I should start this off by saying my “editor’s notebook” isn’t really a steno pad anymore. As I told one of our contributors Tuesday morning over eggs and oatmeal at Squeeze In in Truckee, my notebook lives within my laptop, which I haul everywhere.
Some journalists have sworn away the old school pen-and-paper notepads in lieu of the convenience afforded by laptops, tablets and smartphones to allow for faster note-taking and real-time reporting.
It’s all part of the newer era of media, one that’s evolving with each passing day, one we at the Sun continue to embrace — and one that some of those old school pen-and-paper editors love to scoff at.
Regardless — old school or new school, as long as you get the information correct and quote accurately, that’s all that matters.
For me, perhaps the most important section within my digital notebook is my email, and it’s from there I’d like to share two items of recent interest.
In October, I wrote the column, “Moral dilemmas and thrift stores,” in which I shared a true story of a person paying $125 for a rug at a local nonprofit thrift store, only for the store to find out it was really worth $5,700.
Later, staff couldn’t negotiate a compromise of $800 or $1,000 because the person said the purchase was rightfully made and there is no obligation, legally or personally, to do such a thing. I asked readers to weigh in on this moral dilemma, and here are a few email responses:
• “Publish the buyer’s name in the paper. It would be different if it had been marked at $125, but this person obviously knew the value and pushed to take advantage of both a good meaning volunteer, but the charity too. I understand you probably can’t but that’s what I’d love to see!”
• “The store should have declined to sell the rug until researched. The nonprofit thrift store … should have never called the man asking for more money. Store’s mistake — karma works both ways.
• “What if the person donates the rug back to the thrift store. Then takes a tax deduction for the full value of $5,700. This is not an uncommon practice with other items such as wine. Win win situation.”
• “If we make a mistake, we need to be responsible for the outcome. Yes, be ready and able to take sole ownership. Everyone makes mistakes — what defines us is what we do after the mistake has been made. … In knowing that everyone makes mistakes, a second judgment of character is what we do to help those who have made a mistake. No one should ever be forced to pay for another person’s mistake, but those who are willing to see a way to help are the type of people you would want to associate and are of higher moral character. Those who would force or expect others to contribute are of lower moral character.”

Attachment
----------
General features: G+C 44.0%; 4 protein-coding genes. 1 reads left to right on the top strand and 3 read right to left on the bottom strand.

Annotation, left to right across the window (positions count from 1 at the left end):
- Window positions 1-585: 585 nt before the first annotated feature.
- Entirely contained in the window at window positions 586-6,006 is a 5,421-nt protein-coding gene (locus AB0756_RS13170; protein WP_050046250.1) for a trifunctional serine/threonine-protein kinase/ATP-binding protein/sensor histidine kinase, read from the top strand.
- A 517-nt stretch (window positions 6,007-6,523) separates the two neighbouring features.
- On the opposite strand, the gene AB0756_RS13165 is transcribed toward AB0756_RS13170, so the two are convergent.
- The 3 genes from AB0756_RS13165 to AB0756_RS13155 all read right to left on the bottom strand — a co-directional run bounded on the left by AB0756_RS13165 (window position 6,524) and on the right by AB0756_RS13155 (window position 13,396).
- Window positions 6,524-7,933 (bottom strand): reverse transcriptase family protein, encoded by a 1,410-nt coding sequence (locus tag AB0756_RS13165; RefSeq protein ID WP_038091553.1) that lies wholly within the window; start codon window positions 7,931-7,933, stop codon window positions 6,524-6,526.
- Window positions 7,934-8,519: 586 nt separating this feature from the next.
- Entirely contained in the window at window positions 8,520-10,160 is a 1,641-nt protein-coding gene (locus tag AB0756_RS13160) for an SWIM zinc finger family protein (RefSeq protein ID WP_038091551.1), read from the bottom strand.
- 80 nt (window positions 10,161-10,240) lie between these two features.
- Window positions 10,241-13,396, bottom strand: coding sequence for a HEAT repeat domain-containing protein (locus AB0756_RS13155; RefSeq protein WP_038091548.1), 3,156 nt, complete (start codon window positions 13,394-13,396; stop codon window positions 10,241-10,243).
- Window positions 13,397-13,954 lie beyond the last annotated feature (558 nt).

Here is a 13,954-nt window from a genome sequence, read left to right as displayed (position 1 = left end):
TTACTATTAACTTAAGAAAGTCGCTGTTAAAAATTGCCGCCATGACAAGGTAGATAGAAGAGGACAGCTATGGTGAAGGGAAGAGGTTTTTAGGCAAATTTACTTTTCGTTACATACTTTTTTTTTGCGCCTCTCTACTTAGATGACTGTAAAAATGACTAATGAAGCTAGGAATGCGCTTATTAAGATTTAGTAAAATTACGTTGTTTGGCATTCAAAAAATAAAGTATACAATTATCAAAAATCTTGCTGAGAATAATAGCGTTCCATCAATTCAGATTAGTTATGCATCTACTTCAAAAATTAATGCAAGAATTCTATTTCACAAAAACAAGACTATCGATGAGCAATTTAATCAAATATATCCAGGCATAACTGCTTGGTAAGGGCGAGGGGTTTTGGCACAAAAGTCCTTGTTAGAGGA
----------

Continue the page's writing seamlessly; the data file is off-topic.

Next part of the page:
I received a few more emails, but the above four capture all the opinions (and they were by far the most literate, too).
I found it interesting how quickly some were to criticize the store for failing to do an adequate job, as my initial knee-jerk was the person should have agreed to pay more in an effort to help the community, while also gathering a little good karma.
But, that’s what’s great about sharing opinions and seeking feedback — when we allow others to participate (civilly) in the conversation, a far greater light is shed on the issue, which is better for everyone.
By the way, the final comment above is my favorite.
FAMILIES OF ADDICTS
I’ve received a good deal of feedback on my recent columns on addiction and alcoholism. People have thanked me for mentioning these problems and for hammering home the point there is always help. Printing a web URL of all regional Alcoholics Anonymous meetings was also very much appreciated.
But below is a reader email in response to last week’s column that I’m glad I received, because it’s something I overlooked:
• “I would like to point out you missed an opportunity to give support to families and friends. Al-Anon meetings give support and understanding of this disease to those loved ones struggling with their alcoholic. Truckee has two meetings a week and all meetings abide by anonymity of those who attend. It is not only the addicted individual that needs support.”
This is an excellent point. For those unfamiliar, Al-Anon and Alateen family group meetings offer “a window of hope … and help for families and friends of alcoholics,” as the organization’s motto shares.
As the reader above correctly states, it’s not just the addicts who go through a form of suffering. Luckily, there are an abundance of Al-Anon meetings in the Northern Nevada and Tahoe/Truckee area. To learn where and when, visit the following link: www.nevadaal-anon.org/meetinglist.html .
Also, in case you missed it last week, here’s that URL again on all the AA meetings available in our area: laketahoearea-alcoholicsanonymous.com .
— Kevin MacMillan is managing editor of the Sierra Sun and North Lake Tahoe Bonanza newspapers; he may be reached for comment at email@example.com. Follow him on Twitter @Kevin1MacMillan.